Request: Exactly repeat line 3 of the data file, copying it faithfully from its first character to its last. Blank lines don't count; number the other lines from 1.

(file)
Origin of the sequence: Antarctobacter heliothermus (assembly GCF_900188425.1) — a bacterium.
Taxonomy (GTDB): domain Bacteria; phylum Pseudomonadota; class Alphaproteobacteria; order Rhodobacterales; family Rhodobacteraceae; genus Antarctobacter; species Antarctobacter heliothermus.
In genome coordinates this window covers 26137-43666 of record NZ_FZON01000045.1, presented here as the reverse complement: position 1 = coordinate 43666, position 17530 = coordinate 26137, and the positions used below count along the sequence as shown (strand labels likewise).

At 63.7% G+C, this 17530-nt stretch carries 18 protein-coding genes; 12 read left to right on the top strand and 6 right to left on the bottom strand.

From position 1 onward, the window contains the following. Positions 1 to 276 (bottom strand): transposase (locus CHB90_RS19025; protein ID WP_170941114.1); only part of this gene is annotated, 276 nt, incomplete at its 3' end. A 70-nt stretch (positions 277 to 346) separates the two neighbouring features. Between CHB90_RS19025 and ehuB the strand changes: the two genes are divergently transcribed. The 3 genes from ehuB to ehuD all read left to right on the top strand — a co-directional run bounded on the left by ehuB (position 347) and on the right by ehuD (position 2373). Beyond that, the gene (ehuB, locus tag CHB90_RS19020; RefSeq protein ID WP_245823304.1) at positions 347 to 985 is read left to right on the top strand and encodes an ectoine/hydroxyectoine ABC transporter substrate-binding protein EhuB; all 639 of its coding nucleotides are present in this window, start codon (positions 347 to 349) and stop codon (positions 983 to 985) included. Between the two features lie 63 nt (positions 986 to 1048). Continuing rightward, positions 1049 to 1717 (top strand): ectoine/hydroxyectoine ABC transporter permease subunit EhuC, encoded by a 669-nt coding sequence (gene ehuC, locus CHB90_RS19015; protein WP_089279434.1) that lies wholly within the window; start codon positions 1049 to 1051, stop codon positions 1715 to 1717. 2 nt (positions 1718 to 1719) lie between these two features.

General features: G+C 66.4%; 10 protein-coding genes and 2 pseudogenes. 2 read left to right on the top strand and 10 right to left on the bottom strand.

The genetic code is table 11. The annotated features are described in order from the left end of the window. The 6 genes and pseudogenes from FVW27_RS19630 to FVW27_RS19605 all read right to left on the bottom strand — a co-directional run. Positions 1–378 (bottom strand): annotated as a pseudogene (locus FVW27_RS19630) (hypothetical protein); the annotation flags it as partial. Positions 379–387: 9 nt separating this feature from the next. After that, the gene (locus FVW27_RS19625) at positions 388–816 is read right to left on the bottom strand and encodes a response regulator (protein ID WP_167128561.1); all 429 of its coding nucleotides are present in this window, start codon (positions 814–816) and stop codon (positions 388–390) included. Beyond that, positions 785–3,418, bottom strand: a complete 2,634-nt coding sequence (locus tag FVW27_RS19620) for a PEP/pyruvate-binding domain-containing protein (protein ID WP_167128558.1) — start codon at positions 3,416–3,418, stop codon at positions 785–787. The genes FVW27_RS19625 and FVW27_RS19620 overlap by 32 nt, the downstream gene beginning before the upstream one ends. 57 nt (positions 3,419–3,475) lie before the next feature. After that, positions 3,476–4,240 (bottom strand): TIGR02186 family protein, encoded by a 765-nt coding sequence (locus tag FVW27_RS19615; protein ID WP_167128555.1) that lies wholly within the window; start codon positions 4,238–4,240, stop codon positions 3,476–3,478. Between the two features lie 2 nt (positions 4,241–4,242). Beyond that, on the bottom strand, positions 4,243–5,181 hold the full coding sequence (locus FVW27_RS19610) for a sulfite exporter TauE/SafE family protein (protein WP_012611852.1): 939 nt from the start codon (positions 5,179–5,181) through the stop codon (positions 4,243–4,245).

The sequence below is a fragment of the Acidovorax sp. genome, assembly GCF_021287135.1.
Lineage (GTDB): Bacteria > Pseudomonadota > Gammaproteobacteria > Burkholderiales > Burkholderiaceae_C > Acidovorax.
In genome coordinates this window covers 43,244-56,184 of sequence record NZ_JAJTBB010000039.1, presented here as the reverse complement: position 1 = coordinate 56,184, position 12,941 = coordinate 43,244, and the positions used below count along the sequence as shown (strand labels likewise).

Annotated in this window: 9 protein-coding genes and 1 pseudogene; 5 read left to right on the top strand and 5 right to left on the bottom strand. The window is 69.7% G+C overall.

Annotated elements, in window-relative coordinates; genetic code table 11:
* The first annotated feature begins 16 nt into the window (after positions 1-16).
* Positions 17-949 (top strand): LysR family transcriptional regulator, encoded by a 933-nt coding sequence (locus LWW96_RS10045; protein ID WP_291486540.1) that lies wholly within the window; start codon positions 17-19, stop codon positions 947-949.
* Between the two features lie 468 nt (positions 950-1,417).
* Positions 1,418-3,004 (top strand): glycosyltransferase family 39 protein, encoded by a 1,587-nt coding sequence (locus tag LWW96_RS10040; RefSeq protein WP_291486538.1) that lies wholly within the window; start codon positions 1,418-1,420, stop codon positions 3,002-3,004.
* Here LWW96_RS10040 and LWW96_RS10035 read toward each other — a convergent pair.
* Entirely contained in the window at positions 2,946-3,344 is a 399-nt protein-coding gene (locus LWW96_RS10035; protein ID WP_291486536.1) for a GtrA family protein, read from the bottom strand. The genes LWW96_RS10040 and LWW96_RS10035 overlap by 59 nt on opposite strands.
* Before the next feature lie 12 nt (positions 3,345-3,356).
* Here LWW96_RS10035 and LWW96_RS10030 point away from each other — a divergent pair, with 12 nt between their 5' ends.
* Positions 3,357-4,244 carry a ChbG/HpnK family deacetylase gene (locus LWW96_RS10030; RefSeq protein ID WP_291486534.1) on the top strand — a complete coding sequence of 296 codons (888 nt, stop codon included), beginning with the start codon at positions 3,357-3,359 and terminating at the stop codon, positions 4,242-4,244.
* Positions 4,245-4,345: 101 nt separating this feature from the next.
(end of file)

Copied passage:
In genome coordinates this window covers 26137-43666 of record NZ_FZON01000045.1, presented here as the reverse complement: position 1 = coordinate 43666, position 17530 = coordinate 26137, and the positions used below count along the sequence as shown (strand labels likewise).